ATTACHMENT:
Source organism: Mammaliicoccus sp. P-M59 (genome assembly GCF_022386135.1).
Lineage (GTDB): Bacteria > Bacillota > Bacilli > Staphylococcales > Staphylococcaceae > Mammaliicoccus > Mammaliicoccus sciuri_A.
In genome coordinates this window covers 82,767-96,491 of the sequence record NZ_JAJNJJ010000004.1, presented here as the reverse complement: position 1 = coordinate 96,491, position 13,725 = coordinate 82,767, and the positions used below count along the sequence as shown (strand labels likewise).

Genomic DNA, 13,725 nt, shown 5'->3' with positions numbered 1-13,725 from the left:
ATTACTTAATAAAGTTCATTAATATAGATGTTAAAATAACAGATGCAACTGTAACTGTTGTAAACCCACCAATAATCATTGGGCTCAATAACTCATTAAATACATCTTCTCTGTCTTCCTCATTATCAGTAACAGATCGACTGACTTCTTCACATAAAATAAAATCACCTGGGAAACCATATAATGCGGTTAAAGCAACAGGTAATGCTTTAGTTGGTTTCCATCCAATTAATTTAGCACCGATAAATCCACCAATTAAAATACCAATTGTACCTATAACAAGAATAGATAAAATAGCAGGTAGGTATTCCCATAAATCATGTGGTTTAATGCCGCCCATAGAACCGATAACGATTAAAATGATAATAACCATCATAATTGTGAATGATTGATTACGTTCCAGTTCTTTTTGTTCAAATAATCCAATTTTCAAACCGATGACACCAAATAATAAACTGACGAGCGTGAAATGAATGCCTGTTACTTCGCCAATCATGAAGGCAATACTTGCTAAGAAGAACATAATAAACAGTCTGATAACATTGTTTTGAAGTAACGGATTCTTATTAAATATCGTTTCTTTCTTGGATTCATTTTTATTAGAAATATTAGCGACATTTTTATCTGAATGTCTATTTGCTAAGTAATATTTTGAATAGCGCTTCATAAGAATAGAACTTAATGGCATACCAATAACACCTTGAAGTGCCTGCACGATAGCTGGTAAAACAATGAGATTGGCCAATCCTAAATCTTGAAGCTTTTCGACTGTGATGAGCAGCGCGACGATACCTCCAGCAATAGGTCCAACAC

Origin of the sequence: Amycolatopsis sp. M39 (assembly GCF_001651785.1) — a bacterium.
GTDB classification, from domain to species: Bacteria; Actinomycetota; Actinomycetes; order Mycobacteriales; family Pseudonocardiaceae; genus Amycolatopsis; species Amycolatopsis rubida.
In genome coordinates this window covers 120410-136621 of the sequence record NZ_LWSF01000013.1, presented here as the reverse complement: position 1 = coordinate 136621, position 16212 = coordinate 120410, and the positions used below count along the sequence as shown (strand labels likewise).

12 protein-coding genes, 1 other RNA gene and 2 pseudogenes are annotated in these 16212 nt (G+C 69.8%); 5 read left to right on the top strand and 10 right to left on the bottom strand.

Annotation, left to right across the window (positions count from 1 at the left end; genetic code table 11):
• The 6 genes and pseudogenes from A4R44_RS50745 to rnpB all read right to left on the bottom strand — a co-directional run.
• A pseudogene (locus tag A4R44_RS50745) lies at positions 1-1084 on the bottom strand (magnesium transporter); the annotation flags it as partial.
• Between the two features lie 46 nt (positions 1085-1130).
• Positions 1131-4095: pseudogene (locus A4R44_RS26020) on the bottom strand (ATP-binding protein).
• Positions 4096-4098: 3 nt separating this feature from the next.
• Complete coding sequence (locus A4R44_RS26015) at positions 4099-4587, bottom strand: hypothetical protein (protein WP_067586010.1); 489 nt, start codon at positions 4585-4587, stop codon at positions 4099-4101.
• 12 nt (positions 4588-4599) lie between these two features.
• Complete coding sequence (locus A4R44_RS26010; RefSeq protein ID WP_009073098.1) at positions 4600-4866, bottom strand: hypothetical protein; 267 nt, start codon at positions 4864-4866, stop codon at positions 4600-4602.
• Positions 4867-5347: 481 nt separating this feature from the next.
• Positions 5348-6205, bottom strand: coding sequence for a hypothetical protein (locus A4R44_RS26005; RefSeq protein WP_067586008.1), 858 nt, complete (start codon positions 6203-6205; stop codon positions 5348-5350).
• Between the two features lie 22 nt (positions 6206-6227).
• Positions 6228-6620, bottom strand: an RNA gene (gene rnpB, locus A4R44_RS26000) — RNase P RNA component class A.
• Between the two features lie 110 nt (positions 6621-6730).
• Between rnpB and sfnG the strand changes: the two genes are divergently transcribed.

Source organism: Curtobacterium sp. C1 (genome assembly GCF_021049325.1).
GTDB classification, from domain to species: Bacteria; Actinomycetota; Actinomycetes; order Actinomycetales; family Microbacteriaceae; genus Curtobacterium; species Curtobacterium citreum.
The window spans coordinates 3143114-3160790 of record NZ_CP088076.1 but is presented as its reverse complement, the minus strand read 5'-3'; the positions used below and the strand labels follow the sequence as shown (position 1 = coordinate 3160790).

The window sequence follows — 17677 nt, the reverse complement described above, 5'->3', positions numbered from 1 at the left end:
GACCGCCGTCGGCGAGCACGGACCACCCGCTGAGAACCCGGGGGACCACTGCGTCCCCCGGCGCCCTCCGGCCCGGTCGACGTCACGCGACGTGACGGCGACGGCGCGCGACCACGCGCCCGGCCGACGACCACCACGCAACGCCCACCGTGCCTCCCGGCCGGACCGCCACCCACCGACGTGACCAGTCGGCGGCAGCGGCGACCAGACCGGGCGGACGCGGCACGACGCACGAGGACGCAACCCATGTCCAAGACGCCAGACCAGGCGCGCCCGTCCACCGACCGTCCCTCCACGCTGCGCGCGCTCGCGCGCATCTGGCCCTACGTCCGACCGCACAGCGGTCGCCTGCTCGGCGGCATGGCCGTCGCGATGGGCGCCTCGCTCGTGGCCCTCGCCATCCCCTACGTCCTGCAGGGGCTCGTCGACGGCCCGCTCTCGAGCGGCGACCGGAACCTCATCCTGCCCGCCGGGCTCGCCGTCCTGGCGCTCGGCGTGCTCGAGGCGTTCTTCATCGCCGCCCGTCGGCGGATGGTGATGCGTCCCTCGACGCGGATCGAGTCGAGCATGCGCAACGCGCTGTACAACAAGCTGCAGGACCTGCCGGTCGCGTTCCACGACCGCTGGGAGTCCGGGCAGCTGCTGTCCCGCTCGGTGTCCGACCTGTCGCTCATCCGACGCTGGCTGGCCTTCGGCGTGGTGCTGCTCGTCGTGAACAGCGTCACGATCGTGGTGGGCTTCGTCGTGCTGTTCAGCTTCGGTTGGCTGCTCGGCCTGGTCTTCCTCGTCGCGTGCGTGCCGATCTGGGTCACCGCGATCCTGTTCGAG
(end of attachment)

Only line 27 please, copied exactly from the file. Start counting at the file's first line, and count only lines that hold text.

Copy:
The window spans coordinates 3143114-3160790 of record NZ_CP088076.1 but is presented as its reverse complement, the minus strand read 5'-3'; the positions used below and the strand labels follow the sequence as shown (position 1 = coordinate 3160790).